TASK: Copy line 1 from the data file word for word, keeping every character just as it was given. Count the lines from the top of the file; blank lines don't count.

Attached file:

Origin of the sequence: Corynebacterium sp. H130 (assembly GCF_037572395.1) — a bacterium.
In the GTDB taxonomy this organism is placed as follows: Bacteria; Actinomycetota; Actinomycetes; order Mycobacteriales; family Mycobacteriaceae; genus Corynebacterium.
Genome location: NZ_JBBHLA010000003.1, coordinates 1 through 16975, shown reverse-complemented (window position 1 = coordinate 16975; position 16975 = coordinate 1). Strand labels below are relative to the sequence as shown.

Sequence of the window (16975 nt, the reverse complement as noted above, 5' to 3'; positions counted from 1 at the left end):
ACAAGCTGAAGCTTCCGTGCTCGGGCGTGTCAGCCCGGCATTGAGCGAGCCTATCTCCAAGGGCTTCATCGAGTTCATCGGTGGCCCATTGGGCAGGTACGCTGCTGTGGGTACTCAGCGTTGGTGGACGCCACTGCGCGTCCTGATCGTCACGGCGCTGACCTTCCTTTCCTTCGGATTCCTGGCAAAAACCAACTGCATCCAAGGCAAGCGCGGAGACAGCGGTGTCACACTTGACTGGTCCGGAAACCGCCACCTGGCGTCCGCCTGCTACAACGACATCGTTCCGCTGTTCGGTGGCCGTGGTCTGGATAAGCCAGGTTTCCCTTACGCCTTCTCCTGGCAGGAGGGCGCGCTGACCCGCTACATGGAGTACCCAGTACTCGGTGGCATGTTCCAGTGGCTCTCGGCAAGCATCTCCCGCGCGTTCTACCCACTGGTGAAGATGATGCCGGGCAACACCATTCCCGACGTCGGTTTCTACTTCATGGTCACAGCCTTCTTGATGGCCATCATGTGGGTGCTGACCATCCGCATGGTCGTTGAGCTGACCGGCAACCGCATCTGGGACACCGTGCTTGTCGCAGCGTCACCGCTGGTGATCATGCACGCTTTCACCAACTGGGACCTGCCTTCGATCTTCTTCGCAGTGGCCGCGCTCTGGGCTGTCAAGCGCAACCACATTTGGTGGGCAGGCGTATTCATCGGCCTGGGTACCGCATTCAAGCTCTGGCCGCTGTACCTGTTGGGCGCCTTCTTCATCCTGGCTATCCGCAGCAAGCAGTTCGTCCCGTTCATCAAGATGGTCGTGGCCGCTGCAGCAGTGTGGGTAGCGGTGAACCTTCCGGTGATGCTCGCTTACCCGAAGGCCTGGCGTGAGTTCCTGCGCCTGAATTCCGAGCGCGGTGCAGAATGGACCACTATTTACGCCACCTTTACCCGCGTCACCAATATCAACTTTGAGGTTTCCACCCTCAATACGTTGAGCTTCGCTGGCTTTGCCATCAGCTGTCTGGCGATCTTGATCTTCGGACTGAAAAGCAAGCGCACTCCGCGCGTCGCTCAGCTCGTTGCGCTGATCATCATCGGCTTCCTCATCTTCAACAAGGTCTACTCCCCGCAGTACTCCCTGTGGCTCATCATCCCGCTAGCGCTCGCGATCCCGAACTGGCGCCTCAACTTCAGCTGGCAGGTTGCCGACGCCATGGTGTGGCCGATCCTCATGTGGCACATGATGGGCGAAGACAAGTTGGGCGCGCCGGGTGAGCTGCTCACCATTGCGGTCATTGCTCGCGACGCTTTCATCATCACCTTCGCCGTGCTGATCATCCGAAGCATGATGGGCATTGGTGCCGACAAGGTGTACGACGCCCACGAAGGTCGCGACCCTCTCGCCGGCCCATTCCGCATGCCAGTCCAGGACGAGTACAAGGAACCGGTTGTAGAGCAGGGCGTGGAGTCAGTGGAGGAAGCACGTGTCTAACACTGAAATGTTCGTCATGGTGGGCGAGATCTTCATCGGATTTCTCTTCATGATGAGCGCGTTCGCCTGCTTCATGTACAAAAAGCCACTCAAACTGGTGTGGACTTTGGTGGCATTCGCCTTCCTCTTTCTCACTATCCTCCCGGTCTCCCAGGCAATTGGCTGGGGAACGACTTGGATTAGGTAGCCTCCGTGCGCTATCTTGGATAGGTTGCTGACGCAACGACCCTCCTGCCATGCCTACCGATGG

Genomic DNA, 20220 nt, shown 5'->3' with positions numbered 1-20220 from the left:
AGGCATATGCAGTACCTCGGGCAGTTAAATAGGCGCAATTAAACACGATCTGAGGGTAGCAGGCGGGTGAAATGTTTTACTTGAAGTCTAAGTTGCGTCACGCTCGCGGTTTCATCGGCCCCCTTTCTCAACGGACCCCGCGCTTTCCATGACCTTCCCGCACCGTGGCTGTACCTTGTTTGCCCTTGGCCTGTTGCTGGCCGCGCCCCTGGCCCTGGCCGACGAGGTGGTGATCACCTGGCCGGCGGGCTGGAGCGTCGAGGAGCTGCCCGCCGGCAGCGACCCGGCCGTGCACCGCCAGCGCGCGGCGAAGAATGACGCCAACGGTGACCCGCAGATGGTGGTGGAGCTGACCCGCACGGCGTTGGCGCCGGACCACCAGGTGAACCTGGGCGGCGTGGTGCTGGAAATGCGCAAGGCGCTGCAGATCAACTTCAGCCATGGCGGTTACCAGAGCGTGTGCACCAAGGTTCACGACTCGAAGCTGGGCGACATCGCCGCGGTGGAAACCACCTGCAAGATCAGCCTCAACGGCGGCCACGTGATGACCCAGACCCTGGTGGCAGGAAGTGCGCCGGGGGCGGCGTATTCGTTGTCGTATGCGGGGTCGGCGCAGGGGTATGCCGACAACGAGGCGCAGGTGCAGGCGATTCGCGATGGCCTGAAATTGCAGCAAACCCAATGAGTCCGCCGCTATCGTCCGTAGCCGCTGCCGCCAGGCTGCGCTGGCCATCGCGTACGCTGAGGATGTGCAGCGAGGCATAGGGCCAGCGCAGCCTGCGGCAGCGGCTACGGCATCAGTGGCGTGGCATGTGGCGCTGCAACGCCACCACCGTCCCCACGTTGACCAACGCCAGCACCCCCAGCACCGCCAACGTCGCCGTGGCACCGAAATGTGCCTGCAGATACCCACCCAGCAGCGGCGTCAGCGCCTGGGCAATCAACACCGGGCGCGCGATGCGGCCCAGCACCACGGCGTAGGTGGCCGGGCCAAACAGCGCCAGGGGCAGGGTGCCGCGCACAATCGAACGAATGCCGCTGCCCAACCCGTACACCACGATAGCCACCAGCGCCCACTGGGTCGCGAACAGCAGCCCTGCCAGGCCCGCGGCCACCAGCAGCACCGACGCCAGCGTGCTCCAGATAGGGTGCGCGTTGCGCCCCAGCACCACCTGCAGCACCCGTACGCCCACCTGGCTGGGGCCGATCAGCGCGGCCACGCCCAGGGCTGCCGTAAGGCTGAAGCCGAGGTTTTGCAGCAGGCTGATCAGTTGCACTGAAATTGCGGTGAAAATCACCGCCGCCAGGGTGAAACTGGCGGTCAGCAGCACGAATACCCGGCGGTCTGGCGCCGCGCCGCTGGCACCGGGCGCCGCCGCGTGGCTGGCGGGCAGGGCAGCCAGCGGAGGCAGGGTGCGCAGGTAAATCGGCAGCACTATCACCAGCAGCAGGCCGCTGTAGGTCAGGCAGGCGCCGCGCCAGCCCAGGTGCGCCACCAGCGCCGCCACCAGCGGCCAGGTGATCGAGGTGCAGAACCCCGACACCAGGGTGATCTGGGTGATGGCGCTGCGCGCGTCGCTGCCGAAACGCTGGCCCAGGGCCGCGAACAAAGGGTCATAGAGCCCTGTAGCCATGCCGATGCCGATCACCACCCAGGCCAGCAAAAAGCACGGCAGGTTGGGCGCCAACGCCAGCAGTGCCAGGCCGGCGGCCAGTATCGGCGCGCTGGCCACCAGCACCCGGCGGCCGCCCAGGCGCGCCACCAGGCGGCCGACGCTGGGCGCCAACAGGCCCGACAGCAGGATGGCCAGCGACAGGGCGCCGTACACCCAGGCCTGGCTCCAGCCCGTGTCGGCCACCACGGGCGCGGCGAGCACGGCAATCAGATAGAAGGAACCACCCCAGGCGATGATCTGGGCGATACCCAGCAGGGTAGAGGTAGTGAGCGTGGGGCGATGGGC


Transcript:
Origin of the sequence: Corynebacterium sp. H130 (assembly GCF_037572395.1) — a bacterium.